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Supreme Court of Vermont.

David VILLENEUVE v. Charles and Lori BEANE.

No. 06-162.

Decided: August 07, 2007



¶ 1. Landlord David Villeneuve appeals from a judgment, after bench trial, holding him liable for tenants' compensatory and punitive damages for trespass, harassment, and termination of electricity, and for tenants' attorney's fees in this action for back rent.   Landlord contends that, notwithstanding the judgment against him, he is entitled to recover attorney's fees for breach of the lease by tenants' failure to pay rent, a claim on which he prevailed, and that the trial court's damage award on tenants' counterclaim was not supported in fact or law.   We affirm.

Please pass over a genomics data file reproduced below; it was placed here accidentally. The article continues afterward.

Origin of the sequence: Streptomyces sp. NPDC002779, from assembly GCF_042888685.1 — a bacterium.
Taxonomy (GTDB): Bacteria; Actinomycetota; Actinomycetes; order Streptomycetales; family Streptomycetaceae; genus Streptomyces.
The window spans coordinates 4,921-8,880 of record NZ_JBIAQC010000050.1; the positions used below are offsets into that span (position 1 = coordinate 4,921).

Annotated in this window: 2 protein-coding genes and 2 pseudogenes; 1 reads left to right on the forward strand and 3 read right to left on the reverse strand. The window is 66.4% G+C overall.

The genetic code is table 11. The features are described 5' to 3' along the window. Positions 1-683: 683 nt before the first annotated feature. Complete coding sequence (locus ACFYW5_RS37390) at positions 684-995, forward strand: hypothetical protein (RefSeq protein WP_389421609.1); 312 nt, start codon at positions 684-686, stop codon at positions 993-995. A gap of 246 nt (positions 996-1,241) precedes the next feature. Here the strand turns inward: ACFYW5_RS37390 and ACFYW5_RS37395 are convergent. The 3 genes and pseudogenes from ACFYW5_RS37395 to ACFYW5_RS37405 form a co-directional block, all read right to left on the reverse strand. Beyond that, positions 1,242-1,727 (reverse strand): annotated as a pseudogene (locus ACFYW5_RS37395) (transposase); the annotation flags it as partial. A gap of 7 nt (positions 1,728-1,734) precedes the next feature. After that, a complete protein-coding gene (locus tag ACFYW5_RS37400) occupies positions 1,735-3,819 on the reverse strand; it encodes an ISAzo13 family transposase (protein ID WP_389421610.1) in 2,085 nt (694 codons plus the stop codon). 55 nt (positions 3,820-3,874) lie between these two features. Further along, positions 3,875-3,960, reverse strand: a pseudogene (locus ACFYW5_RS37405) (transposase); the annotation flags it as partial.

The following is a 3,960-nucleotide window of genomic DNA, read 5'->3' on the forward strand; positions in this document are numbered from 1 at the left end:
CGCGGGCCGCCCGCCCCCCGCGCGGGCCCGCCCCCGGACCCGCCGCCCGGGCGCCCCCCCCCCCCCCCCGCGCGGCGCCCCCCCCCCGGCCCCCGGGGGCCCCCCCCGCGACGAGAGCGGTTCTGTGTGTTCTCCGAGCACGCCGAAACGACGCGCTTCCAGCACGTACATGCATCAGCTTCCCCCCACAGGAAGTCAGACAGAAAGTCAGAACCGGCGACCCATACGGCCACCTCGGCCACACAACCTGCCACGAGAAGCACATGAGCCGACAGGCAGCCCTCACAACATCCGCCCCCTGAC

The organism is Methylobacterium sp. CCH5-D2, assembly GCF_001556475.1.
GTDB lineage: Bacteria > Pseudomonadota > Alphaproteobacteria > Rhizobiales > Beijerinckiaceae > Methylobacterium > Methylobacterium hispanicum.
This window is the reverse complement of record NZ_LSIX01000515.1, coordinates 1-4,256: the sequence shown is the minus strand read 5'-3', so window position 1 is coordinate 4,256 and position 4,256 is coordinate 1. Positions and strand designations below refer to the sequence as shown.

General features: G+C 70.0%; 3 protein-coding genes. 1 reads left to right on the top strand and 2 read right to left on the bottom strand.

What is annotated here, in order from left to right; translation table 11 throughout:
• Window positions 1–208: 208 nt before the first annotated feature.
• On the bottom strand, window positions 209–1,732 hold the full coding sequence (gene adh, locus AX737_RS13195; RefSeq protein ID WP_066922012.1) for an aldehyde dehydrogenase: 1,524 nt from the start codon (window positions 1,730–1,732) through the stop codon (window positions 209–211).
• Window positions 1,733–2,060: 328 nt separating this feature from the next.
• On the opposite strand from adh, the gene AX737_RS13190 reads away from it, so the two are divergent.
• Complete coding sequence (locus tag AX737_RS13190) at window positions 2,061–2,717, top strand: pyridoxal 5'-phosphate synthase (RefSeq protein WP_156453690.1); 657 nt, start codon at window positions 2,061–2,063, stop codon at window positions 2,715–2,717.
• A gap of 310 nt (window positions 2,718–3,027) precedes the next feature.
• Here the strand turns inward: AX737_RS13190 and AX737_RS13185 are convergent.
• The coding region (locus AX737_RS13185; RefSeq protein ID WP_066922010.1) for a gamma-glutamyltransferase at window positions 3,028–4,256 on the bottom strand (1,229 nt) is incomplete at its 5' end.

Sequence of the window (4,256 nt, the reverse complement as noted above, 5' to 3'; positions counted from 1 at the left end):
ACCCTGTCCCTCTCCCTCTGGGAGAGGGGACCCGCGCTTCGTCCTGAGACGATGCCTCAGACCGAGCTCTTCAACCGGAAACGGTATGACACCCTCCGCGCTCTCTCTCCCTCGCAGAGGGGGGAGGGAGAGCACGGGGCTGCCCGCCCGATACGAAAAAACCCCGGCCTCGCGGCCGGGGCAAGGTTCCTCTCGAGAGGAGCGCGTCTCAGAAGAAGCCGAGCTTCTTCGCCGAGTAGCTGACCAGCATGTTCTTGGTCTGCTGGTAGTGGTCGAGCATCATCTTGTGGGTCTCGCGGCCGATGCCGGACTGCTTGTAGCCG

¶ 2. In view of landlord's claim that the damages award was not supported by the evidence, it is necessary to go into the facts in some detail.   The trial court's findings, which are unchallenged on appeal, show that landlord is the owner of two houses on Route 15 in Jericho.   He lives in one of the houses and rented the other to tenants through a written, nine-month lease.   In the winter of 2004-2005, the father lost his job and tenants fell behind in the rent.   They were also unable to make regular purchases of oil, and landlord bought oil to keep the furnace running.   Although the father eventually returned to work, he suffered a serious injury in an industrial accident and was unable to continue working.   Despite the contributions of other working family members, tenants were not able to keep up with the rent and several months passed without payment.   During the final two weeks of the lease, tenants made plans to move. Landlord agreed to rent the premises to other tenants.   These plans changed, however, in June 2005.   Landlord told the mother that tenants could remain on the premises if they paid $1,200 for one month's rent.   The mother obtained the $1,200 from a friend at work and gave the check to landlord.